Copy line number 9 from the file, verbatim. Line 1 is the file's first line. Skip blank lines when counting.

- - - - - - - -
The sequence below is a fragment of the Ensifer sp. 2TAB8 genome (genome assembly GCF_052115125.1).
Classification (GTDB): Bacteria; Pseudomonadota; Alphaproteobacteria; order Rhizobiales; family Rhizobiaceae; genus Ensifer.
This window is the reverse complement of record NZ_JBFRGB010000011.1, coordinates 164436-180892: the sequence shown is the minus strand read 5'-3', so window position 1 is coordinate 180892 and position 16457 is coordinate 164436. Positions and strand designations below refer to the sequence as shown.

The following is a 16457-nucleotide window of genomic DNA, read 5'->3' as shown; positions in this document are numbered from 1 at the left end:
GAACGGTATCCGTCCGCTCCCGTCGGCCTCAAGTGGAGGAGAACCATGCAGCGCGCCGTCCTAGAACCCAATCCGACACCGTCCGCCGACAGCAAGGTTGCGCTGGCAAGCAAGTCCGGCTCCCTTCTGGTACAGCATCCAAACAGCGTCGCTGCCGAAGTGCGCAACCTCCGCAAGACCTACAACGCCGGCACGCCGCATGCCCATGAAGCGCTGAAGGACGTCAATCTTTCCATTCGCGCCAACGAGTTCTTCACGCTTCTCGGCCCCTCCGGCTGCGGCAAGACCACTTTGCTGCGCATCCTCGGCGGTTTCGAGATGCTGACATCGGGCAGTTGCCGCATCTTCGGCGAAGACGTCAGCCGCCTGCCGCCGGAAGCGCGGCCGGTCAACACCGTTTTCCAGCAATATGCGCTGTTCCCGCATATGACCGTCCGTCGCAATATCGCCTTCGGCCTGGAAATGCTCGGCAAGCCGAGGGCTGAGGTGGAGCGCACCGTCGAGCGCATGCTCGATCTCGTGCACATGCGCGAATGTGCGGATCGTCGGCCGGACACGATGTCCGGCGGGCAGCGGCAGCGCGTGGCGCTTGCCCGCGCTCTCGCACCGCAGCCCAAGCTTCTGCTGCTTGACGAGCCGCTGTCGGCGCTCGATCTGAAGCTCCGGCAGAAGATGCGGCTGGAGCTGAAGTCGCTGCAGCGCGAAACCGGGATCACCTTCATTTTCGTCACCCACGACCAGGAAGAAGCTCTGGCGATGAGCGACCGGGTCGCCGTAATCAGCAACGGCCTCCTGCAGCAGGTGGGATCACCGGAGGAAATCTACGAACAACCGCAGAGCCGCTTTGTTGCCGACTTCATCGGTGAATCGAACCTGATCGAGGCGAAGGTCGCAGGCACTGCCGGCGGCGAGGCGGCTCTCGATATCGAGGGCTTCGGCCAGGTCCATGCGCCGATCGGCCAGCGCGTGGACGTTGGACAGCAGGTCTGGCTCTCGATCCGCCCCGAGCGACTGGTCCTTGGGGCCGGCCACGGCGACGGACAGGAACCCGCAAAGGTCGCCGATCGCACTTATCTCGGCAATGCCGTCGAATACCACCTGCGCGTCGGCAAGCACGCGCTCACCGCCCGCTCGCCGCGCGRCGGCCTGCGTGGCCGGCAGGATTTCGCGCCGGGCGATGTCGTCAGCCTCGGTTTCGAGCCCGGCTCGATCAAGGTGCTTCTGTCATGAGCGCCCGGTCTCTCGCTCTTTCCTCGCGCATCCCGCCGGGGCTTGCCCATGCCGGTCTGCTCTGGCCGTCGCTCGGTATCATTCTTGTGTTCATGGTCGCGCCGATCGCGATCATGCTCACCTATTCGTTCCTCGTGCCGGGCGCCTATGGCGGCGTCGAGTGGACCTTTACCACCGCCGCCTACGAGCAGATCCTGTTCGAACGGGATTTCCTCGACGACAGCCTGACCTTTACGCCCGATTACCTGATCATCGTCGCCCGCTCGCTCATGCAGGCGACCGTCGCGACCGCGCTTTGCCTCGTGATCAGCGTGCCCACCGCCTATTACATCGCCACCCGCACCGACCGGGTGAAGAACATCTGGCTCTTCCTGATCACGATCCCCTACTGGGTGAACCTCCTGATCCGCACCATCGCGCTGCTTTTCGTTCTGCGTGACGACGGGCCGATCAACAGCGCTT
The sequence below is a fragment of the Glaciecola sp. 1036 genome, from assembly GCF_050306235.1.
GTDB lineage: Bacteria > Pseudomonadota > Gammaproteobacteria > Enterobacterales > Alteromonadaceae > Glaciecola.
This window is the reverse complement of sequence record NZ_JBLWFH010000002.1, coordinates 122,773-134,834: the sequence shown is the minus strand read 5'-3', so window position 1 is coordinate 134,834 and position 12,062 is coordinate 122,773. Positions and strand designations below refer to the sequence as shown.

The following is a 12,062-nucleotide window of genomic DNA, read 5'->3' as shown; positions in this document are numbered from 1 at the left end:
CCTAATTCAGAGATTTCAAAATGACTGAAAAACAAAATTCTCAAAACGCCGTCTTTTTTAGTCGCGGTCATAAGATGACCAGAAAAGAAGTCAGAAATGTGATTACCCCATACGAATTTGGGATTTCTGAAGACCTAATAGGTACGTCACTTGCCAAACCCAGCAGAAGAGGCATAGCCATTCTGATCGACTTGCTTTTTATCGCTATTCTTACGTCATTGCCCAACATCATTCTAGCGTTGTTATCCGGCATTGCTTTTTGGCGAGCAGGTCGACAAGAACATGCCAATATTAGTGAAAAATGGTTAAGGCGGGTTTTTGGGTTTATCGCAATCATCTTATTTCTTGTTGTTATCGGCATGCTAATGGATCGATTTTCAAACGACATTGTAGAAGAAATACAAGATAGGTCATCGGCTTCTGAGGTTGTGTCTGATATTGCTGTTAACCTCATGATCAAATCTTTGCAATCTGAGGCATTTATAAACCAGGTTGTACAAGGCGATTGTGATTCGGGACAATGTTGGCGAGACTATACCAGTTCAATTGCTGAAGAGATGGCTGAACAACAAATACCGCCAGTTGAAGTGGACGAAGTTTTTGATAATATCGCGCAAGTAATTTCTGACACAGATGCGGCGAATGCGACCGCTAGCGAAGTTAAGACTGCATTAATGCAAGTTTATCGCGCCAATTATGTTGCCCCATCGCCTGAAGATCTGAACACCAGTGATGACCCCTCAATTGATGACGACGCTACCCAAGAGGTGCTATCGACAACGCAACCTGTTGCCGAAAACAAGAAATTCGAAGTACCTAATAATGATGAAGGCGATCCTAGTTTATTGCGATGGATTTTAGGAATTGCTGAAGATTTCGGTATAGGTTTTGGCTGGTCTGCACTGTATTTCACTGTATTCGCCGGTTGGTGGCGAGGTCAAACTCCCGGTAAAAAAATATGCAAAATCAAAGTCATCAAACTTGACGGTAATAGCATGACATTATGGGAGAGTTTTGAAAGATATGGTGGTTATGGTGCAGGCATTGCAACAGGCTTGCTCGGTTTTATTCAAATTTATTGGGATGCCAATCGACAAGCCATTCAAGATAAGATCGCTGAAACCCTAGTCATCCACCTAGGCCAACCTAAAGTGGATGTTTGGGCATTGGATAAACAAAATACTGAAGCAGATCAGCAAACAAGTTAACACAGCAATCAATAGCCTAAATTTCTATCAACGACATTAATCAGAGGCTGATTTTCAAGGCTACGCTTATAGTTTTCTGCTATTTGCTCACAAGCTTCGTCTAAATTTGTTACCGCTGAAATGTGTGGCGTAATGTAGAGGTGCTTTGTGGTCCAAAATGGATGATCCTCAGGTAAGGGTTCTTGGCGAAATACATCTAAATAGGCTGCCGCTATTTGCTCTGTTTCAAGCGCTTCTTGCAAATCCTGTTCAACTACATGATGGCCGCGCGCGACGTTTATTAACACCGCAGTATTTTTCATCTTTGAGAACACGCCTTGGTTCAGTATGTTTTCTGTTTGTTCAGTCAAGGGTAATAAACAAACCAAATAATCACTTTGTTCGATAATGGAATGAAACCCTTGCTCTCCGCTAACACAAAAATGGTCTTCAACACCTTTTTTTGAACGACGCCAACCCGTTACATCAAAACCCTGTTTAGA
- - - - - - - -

The following is a 12,062-nucleotide window of genomic DNA, read 5'->3' as shown; positions in this document are numbered from 1 at the left end: